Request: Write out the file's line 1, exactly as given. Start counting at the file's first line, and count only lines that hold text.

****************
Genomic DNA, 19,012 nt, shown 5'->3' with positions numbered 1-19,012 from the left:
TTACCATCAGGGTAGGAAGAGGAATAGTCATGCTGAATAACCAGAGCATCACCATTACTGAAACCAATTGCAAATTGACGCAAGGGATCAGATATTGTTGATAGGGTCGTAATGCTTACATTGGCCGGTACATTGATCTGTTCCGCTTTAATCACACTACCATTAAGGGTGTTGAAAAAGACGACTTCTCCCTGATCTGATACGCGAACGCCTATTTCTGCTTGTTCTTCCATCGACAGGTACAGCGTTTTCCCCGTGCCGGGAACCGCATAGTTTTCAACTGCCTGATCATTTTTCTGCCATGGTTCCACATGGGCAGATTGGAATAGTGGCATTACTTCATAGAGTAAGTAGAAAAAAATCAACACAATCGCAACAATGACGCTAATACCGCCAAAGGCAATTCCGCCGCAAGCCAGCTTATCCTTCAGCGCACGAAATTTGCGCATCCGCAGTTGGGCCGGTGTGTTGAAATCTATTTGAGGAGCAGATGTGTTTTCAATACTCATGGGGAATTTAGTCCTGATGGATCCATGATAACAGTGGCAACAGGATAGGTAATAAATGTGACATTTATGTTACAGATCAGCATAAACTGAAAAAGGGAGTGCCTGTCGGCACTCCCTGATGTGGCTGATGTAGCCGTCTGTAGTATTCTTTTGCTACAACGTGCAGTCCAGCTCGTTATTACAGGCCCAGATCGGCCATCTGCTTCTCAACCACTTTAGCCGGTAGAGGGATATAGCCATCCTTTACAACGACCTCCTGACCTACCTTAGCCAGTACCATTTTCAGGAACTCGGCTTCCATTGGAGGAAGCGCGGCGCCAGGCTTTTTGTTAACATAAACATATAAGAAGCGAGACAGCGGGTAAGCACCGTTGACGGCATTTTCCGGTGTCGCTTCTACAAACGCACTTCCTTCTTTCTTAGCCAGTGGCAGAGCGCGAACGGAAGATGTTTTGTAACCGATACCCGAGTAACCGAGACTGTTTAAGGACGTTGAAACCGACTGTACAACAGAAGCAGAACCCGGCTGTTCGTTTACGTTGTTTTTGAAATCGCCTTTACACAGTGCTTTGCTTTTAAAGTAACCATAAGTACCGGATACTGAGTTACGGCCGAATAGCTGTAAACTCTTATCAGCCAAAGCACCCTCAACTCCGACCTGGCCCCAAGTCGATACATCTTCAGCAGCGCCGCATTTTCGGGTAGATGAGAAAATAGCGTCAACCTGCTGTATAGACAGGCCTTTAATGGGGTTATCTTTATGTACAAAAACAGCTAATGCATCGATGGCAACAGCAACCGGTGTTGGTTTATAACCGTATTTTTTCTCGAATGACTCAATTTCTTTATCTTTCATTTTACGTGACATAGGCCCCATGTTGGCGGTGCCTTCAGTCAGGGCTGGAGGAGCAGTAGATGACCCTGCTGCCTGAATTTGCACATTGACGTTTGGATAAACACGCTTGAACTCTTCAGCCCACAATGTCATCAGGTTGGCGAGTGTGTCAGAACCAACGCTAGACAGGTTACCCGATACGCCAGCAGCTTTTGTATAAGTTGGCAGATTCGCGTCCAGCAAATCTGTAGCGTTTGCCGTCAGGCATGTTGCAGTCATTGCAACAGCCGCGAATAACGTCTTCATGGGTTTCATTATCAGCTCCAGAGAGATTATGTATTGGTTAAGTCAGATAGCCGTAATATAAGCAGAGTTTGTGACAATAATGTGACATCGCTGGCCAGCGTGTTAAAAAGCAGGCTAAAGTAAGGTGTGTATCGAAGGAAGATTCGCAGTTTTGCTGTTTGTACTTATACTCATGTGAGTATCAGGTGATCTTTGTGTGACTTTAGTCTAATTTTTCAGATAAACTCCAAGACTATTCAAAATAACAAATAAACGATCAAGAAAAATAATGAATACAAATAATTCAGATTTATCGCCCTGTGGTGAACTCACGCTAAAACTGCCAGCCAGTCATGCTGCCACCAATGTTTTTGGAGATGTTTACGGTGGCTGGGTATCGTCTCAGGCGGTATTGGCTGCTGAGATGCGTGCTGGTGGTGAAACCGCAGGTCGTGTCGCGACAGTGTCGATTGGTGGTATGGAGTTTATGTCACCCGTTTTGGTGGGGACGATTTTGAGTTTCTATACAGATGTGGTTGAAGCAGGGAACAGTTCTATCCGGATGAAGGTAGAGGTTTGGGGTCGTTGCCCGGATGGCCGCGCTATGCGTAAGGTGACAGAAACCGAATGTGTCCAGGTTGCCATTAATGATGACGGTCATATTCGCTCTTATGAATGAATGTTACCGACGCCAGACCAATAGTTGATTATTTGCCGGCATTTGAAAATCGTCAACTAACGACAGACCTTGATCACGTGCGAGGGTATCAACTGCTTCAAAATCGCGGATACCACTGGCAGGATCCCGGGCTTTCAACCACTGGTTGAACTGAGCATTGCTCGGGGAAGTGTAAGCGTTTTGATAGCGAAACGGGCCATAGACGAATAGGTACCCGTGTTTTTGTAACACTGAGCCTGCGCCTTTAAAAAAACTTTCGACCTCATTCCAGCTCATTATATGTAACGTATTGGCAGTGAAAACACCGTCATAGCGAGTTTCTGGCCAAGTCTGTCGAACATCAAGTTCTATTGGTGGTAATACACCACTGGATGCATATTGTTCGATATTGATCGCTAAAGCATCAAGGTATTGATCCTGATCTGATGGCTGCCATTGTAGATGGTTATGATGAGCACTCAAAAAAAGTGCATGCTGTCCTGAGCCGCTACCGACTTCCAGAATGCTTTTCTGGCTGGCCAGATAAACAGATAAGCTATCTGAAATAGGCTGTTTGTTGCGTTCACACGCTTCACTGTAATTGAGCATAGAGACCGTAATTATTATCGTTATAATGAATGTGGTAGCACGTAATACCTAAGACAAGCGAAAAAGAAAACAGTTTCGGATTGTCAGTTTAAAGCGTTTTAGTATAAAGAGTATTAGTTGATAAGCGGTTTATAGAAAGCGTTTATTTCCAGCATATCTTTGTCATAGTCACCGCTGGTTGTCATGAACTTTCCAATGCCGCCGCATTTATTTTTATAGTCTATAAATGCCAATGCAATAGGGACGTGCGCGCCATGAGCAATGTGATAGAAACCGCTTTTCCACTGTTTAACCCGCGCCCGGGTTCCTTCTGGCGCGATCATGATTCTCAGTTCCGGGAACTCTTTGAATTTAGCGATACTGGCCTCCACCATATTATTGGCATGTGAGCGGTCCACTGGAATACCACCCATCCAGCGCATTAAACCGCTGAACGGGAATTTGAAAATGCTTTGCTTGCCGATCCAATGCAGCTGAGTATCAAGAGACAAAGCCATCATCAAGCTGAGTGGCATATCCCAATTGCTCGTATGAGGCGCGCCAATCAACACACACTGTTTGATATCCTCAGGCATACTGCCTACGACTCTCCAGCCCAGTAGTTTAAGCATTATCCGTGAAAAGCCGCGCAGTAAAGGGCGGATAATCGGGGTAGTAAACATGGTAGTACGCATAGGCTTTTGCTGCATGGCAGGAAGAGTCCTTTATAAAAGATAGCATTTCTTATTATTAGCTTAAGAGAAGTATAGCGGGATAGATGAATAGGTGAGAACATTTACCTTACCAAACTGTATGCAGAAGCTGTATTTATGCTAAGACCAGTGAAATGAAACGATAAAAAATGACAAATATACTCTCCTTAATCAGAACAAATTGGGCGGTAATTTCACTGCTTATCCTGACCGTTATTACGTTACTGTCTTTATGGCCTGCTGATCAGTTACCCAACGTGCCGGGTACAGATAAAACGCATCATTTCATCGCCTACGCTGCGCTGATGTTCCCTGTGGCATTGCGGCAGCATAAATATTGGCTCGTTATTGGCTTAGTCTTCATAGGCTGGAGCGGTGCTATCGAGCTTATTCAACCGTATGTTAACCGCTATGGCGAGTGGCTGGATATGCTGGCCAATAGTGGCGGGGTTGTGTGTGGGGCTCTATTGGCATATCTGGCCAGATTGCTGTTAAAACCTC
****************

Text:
Genomic DNA, 19,012 nt, shown 5'->3' with positions numbered 1-19,012 from the left: